Tarot Runes I Ching Stichomancy Contact
Store Numerology Coin Flip Yes or No Webmasters
Personal Celebrity Biorhythms Bibliomancy Settings

Today's Stichomancy for Audrey Hepburn

The first excerpt represents the element of Air. It speaks of mental influences and the process of thought, and is drawn from The Lost Princess of Oz by L. Frank Baum:

Cayke the Cookie Cook also said goodbye to the bears and then followed after the King, much to the regret of the little Brown Bear, who pulled the trigger of his gun and popped the cork as a parting salute.



While the Frogman and his party were advancing from the west, Dorothy and her party were advancing from the east, and so it happened that on the following night they all camped at a little hill that was only a few miles from the wicker castle of Ugu the Shoemaker. But the two parties did not see one another that night, for one camped on one side of the hill while the other camped on the opposite

The Lost Princess of Oz
The second excerpt represents the element of Fire. It speaks of emotional influences and base passions, and is drawn from The Jungle Book by Rudyard Kipling:

battle over the jungle, till even Hathi the Wild Elephant trumpeted, and, far away, scattered bands of the Monkey-Folk woke and came leaping along the tree-roads to help their comrades in the Cold Lairs, and the noise of the fight roused all the day birds for miles round. Then Kaa came straight, quickly, and anxious to kill. The fighting strength of a python is in the driving blow of his head backed by all the strength and weight of his body. If you can imagine a lance, or a battering ram, or a hammer weighing nearly half a ton driven by a cool, quiet mind living in the handle of it, you can roughly imagine what Kaa was like when he fought. A python four or five feet long can knock a

The Jungle Book
The third excerpt represents the element of Water. It speaks of pure spiritual influences and feelings of love, and is drawn from Gambara by Honore de Balzac:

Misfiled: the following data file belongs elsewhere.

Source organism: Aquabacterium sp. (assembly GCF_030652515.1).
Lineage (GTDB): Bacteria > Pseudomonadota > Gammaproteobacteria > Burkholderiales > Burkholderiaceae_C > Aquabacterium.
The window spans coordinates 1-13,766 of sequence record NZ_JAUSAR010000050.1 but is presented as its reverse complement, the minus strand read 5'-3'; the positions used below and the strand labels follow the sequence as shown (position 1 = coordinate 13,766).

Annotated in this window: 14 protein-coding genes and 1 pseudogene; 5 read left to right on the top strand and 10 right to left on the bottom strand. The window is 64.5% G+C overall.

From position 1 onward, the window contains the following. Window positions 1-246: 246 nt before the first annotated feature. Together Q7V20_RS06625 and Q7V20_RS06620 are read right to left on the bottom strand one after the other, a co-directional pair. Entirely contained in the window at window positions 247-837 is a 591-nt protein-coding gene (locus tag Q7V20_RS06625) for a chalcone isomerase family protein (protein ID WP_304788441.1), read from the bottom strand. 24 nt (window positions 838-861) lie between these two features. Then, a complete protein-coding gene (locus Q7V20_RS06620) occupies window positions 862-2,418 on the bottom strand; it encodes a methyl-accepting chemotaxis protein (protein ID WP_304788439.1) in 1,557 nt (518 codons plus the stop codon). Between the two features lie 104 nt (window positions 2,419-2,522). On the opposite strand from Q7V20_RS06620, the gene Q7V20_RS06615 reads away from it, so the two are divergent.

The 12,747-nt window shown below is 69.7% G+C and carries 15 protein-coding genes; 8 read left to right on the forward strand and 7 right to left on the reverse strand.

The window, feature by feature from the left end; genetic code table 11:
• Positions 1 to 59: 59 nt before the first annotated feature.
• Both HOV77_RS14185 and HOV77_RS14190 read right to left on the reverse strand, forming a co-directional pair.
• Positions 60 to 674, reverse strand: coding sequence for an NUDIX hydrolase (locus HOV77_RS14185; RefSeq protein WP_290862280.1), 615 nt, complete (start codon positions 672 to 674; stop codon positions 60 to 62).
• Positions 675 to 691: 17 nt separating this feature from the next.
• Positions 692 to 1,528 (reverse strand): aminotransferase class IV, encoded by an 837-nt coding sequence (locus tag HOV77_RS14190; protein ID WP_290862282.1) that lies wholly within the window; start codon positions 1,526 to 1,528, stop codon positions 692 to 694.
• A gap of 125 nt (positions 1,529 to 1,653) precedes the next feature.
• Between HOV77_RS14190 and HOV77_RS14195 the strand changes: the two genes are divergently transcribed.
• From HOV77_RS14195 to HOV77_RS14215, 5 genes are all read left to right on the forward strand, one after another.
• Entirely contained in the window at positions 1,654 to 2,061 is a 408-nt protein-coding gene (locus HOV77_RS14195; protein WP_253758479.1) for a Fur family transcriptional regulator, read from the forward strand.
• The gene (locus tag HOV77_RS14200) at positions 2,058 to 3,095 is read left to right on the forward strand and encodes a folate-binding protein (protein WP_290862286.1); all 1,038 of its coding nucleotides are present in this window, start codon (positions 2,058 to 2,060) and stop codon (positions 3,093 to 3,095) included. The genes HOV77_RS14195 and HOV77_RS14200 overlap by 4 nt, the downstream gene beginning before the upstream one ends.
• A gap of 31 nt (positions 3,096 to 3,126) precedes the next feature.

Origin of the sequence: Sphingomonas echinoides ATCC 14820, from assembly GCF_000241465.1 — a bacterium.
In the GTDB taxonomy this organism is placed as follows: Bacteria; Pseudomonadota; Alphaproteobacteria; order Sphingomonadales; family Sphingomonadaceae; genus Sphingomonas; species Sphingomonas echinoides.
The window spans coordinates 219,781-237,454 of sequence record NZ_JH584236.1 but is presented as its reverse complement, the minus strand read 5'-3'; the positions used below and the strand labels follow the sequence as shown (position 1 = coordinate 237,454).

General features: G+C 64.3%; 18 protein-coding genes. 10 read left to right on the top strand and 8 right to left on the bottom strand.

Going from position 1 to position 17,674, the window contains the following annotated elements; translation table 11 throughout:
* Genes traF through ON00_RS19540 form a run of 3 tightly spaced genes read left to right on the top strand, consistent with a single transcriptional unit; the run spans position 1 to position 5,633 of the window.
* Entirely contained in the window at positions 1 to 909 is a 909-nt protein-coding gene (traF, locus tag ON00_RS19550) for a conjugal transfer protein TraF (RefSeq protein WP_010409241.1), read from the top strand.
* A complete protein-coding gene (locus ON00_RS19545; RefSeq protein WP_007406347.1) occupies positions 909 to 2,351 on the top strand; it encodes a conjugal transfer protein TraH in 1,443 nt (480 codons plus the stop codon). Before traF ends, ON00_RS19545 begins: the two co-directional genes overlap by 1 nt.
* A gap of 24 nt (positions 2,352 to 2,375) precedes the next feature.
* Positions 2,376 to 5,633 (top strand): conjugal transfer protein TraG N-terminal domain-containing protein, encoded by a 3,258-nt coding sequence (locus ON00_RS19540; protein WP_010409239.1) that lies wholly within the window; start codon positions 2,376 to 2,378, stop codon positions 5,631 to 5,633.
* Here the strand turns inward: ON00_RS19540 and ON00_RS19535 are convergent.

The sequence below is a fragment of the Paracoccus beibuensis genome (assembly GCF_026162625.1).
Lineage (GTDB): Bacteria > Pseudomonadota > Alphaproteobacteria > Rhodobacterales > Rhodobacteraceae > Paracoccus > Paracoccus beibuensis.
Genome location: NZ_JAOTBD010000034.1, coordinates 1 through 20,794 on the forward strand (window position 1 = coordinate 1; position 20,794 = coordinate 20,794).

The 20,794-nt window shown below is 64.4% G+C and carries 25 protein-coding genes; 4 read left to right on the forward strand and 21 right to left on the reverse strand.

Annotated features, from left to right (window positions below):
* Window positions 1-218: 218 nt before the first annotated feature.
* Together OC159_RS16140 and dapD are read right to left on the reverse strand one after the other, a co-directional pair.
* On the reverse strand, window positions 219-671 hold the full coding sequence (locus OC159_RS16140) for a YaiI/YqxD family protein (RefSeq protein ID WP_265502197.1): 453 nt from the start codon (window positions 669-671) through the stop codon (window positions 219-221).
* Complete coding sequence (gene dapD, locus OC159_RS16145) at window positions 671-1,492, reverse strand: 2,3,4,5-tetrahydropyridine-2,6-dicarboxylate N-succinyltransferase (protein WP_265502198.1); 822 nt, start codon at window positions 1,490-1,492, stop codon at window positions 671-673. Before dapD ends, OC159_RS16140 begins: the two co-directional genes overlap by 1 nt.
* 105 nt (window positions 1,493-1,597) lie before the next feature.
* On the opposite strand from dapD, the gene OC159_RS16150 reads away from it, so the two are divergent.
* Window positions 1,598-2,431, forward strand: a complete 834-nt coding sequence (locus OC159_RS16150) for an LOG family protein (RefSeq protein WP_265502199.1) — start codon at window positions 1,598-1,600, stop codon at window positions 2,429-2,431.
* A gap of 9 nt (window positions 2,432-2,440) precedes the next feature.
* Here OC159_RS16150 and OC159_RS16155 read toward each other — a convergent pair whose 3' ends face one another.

steps off, is very fond of foreigners."

Andrea raised his cloak as high as his moustache, and fled from the street, spurred by the disgust he felt at this foul person, whose clothes and manner were in harmony with the squalid house into which the fair unknown had vanished. He returned with rapture to the thousand luxuries of his own rooms, and spent the evening at the Marquise d'Espard's to cleanse himself, if possible, of the smirch left by the fancy that had driven him so relentlessly during the day.

And yet, when he was in bed, the vision came back to him, but clearer and brighter than the reality. The girl was walking in front of him; now and again as she stepped across a gutter her skirts revealed a

The fourth excerpt represents the element of Earth. It speaks of physical influences and the impact of the unseen on the visible world, and is drawn from The Insidious Dr. Fu-Manchu by Sax Rohmer:

you that Mekara--whose tomb my agent had discovered during my absence in Tibet, and to enter which I broke my return journey to Alexandria-- was a high priest and first prophet of Amen--under the Pharaoh of the Exodus; in short, one of the magicians who contested in magic arts with Moses. I thought the discovery unique, until Professor Rembold furnished me with some curious particulars respecting the death of M. Page le Roi, the French Egyptologist--particulars new to me."

We listened in growing surprise, scarcely knowing to what this tended.

"M. le Roi," continued Barton, "discovered, but kept secret, the tomb of Amenti--another of this particular brotherhood. It appears that he opened the mummy case on the spot--

The Insidious Dr. Fu-Manchu